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The case of unaccusatives in Classical Portuguese

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Abstract

The single argument of unaccusative verbs has gone from being predominantly postverbal in Classical (16th century) Portuguese to being predominantly preverbal in Modern Portuguese. While Portuguese has no morphological case marking, we find that the position immediately before the verb is becoming more and more reserved for subjects, while arguments in postverbal position are more likely to be objects. This correlates with general tendencies in the organization of information structure in Portuguese, which goes from being primarily a Theme – Rheme language with a T(heme)V(erb)X-structure, where X can be any type of constituent to an (X)S(ubject)V(erb)O(bject) structure. This has implications for the case of the arguments. In a TVX structure, the subject of any type of verb is likely to occur postverbally, since there is only room for one argument before the verb. In Classical Portuguese, there is agreement between the postverbal subject and the verb. The change from TVX to (X)SVO is accompanied by the possibility of postverbal subjects of unaccusatives, passives and reflexives to occur without agreement with the verb, thus not receiving nominative case. In modern popular Portuguese this construction is quite common. These arguments then bear very little resemblance to what we traditionally perceive of as subjects. In the popular language, this type of structure may even include an expletive subject pronoun. The preverbal subjects however show all the normal signs of subjecthood in Portuguese: They occur in the canonical preverbal subject position where they receive nominative case, there is agreement with the verb and no expletives.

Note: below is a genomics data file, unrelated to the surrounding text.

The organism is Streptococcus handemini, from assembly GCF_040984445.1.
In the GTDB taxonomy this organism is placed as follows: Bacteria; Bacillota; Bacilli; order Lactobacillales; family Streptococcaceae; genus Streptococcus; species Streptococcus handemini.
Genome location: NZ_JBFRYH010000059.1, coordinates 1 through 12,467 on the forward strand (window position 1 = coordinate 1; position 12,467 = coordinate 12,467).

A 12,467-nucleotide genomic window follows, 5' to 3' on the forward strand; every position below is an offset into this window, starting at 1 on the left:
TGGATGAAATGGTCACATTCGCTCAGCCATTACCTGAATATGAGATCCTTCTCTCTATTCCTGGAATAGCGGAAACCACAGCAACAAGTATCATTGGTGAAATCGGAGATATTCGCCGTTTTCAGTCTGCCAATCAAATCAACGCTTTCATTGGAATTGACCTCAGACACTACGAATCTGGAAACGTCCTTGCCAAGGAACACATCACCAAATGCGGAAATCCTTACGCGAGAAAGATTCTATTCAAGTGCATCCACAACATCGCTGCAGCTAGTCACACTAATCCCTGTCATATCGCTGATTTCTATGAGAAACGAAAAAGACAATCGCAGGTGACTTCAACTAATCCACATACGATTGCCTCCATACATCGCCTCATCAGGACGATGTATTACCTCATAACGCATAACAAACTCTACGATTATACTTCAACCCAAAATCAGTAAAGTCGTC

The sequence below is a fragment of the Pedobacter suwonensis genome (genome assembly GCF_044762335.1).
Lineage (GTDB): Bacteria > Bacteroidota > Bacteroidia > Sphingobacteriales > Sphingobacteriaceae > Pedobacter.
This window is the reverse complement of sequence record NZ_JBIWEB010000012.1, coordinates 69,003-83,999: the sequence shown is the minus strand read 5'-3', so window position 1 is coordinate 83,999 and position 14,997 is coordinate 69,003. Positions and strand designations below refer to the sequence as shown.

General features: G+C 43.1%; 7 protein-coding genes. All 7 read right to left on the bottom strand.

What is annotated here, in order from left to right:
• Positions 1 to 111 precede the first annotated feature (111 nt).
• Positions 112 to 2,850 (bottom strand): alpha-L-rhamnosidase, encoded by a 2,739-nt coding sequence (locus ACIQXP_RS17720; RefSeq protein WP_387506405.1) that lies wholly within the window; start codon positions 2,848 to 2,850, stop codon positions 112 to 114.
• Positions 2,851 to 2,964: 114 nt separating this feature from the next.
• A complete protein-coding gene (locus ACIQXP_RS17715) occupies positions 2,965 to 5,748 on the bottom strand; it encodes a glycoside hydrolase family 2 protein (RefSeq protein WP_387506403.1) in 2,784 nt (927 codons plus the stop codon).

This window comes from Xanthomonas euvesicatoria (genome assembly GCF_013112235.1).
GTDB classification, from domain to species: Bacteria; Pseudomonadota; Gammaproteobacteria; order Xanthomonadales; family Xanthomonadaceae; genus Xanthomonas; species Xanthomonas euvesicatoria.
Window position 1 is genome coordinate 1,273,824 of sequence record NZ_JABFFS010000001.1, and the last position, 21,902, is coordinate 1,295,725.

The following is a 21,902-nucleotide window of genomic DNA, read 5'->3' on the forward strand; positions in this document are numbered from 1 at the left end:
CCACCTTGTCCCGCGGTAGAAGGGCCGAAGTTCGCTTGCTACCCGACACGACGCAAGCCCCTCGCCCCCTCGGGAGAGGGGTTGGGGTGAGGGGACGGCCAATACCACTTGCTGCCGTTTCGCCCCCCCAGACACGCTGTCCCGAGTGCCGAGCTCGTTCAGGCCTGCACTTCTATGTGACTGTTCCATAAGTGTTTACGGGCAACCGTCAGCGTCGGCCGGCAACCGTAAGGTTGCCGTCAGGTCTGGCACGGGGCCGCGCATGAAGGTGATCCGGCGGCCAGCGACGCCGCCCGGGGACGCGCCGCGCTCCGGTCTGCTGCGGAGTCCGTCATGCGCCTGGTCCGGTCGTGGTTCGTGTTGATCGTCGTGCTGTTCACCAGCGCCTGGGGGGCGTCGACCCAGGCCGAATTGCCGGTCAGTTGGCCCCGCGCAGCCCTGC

References

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